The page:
At this point the resulting message (after padding with the bits and with ‘b’) will have a length that is an exact multiple of 512 bits. In turn, the length of the message is a multiple of 16 words (32 bits per word). With M[0… N-1] we will denote the words of the resulting message, where N is a multiple of 16.

Step 3. Initialize the MD buffer

A buffer of four words (A, B, C, D) is used to compute the message digest. Here each of the letters A, B, C, D represents a 32-bit register. These registers are initialized with the following hexadecimal values, least significant bits first:

word A: 01 23 45 67 word B: 89 ab cd ef C word: fe dc ba 98 D-word: 76 54 32 10

Step 4. Message processing in blocks of 16 words

We first define four helper functions that take three 32-bit words as input and output one 32-bit word.

[itex]F(X,Y,Z) = (X\wedge{Y}) \vee (\neg{X} \wedge{Z})[/itex]

[itex]G(X,Y,Z) = (X\wedge{Z}) \vee (Y \wedge \neg{Z})[/itex]

[itex]H(X,Y,Z) = X \oplus Y \oplus Z[/itex]

[itex]I(X,Y,Z) = Y \oplus (X \vee \neg{Z})[/itex]

The operators [itex]\oplus, \wedge, \vee, \neg[/itex] are the XOR, AND, OR and NOT functions respectively.

At each position of each bit F acts as a conditional: if X, then Y else Z. The function F could have been defined using + instead of v since XY and not(x)Z will never have ones (‘1’) at the same bit position. It is interesting to note that if the bits of X, Y, and Z are independent and unbiased, each bit of F(X,Y,Z) will be independent and unbiased.

Functions G, H, and I are similar to function F, in that they act “bitwise in parallel” to produce their outputs from the bits of X, Y, and Z, as long as each corresponding bit of X, Y and Z are independent and unbiased, then each bit of G(X,Y,Z), H(X,Y,Z), and I(X,Y,Z) will be independent and unbiased. Note that the function H is the bitwise comparison “xor” or “parity” function of its inputs.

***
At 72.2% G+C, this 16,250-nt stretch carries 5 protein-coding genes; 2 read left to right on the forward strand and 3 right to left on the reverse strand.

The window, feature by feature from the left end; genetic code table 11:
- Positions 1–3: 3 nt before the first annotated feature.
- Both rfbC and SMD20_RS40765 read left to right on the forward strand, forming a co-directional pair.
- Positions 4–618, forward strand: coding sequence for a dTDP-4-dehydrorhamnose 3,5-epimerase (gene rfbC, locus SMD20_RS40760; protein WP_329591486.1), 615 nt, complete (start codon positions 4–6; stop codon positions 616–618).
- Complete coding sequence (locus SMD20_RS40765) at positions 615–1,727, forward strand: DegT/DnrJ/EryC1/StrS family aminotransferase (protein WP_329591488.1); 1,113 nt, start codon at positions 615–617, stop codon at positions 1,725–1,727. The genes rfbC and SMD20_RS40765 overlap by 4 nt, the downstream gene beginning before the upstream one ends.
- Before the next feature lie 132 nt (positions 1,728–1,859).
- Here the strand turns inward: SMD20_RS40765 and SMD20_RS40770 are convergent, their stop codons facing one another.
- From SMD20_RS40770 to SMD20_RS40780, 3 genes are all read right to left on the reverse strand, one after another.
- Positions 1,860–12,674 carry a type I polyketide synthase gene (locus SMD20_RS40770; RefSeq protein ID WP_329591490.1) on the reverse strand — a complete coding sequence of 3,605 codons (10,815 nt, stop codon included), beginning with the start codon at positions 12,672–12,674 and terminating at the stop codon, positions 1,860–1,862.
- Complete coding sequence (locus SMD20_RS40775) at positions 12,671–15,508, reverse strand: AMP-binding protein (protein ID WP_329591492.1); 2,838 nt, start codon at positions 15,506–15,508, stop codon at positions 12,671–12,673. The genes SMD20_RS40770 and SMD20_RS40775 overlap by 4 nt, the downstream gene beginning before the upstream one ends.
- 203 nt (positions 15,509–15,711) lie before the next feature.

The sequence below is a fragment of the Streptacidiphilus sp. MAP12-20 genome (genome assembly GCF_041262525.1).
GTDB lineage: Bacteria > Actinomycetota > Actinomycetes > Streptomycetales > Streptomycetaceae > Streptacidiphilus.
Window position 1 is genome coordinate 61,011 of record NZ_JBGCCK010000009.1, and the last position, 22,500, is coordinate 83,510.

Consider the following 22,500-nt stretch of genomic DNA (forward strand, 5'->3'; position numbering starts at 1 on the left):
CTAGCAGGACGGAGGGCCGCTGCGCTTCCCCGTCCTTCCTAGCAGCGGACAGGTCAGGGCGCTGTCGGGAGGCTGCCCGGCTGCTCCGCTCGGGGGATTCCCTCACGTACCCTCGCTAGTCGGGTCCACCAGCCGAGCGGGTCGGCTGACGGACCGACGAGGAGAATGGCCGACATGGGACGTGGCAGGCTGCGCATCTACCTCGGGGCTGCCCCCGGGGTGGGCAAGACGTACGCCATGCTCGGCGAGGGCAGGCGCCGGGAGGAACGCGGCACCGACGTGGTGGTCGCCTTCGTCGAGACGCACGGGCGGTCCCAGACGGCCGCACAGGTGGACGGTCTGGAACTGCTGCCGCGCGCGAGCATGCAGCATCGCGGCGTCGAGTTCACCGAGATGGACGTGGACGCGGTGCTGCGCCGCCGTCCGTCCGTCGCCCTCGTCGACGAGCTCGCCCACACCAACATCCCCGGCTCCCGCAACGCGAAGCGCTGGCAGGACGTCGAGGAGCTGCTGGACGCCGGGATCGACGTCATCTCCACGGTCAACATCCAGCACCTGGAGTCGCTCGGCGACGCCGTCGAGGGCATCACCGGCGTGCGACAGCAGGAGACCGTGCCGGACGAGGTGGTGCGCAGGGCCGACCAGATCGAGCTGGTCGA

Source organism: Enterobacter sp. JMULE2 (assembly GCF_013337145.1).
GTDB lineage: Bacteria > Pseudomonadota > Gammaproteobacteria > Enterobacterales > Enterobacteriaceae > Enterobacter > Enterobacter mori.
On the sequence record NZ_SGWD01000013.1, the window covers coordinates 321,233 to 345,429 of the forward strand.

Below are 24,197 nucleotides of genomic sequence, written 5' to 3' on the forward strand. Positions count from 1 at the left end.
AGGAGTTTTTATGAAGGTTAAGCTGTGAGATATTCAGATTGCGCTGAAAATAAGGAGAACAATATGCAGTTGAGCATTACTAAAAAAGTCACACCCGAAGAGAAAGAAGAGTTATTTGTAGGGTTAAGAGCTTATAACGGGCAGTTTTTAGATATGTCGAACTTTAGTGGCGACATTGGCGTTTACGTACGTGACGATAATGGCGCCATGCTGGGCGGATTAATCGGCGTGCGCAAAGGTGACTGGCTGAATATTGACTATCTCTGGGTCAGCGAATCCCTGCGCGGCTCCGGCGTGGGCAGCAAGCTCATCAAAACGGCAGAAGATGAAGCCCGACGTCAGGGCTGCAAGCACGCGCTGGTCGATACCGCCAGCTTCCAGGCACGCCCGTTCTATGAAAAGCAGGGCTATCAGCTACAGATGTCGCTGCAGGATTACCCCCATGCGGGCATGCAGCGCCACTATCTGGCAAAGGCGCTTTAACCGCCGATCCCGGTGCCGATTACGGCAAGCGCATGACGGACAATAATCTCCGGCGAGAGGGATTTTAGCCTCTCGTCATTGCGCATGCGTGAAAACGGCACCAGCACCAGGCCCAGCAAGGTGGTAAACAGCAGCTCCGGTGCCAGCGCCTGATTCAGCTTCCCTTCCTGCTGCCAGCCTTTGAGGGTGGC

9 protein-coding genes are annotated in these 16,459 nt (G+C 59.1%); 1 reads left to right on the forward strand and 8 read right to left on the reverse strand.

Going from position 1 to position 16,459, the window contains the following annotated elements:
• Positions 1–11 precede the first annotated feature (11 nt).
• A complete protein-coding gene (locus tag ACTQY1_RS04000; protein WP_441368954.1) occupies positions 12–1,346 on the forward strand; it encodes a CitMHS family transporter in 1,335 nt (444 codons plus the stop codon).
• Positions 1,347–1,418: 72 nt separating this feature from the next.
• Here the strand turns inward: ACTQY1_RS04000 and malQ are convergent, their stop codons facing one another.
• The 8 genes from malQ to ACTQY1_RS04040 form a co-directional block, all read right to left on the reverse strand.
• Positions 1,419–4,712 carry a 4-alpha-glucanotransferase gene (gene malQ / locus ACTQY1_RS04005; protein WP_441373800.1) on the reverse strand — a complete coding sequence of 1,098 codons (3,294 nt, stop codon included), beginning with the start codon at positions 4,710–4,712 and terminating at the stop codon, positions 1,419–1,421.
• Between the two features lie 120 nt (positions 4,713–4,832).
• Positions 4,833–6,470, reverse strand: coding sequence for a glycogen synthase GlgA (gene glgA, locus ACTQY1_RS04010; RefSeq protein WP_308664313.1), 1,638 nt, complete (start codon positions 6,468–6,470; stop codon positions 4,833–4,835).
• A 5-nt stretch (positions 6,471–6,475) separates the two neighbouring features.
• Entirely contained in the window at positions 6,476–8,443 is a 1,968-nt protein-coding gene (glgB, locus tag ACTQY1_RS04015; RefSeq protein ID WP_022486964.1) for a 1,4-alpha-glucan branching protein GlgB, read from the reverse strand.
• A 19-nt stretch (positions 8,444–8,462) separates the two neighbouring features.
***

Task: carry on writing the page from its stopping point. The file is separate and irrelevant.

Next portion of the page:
This step uses a 64-element table T[1… 64] built with the sine function. We will denote by T[i] the i-th element of this table, which will be equal to the integer part of the absolute value of the sine of ‘i’ times 4294967296, where ‘i’ is in radians.

MD5 code:

/* Process each block of 16 words. */for i = 0 to N/16-1 do /* Copy the ‘i’ block to X. */ for j = 0 to 15 do make X[j] out of M[i*16+j]. end for /* of loop ‘j’ *//* Save A as AA, B as BB, C as CC, and D as DD. */ AA = A BB = B CC = C DD = D/* Round 1. */ /* [abcd ksi] will denote the operation a = b + ((a + F(b,c,d) + X[k] + T[i]) <<< s). */ /* Do the next 16 operations. */ [ABCD 0 7 1] [DABC 1 12 2] [CDAB 2 17 3] [BCDA 3 22 4] [ABCD 4 7 5] [DABC 5 12 6] [CDAB 6 17 7] [BCDA 7 22 8] [ABCD 8 7 9] [DABC 9 12 10] [CDAB 10 17 11] [BCDA 11 22 12] [ABCD 12 7 13] [DABC 13 12 14] [CDAB 14 17 15] [BCDA 15 22 16]/* Round 2. */ /* [abcd ksi] will denote the operation a = b + ((a + G(b,c,d) + X[k] + T[i]) <<< s). */ /* Do the next 16 operations. */ [ABCD 1 5 17] [DABC 6 9 18] [CDAB 11 14 19] [BCDA 0 20 20] [ABCD 5 5 21] [DABC 10 9 22] [CDAB 15 14 23] [BCDA 4 20 24] [ABCD 9 5 25] [DABC 14 9 26] [CDAB 3 14 27] [BCDA 8 20 28] [ABCD 13 5 29] [DABC 2 9 30] [CDAB 7 14 31] [BCDA 12 20 32]/* Round 3. */ /* [abcd kst] will denote the operation a = b + ((a + H(b,c,d) + X[k] + T[i]) <<< s). */ /* Do the next 16 operations. */ [ABCD 5 4 33] [DABC 8 11 34] [CDAB 11 16 35] [BCDA 14 23 36] [ABCD 1 4 37] [DABC 4 11 38] [CDAB 7 16 39] [BCDA 10 23 40] [ABCD 13 4 41] [DABC 0 11 42] [CDAB 3 16 43] [BCDA 6 23 44] [ABCD 9 4 45] [DABC 12 11 46] [CDAB 15 16 47] [BCDA 2 23 48]/* Round 4. */ /* [abcd kst] will denote the operation a = b + ((a + I(b,c,d) + X[k] + T[i]) <<< s). */ /* Do the next 16 operations. */ [ABCD 0 6 49] [DABC 7 10 50] [CDAB 14 15 51] [BCDA 5 21 52] [ABCD 12 6 53] [DABC 3 10 54] [CDAB 10 15 55] [BCDA 1 21 56] [ABCD 8 6 57] [DABC 15 10 58] [CDAB 6 15 59] [BCDA 13 21 60] [ABCD 4 6 61] [DABC 11 10 62] [CDAB 2 15 63] [BCDA 9 21 64]/* Now perform the following sums. (This is the increment of each one of the four registers by the value they had before this block was initialized.) */ A = A + AA B = B + BB C = C + CC D = D + DDend for /* of loop on ‘i’ */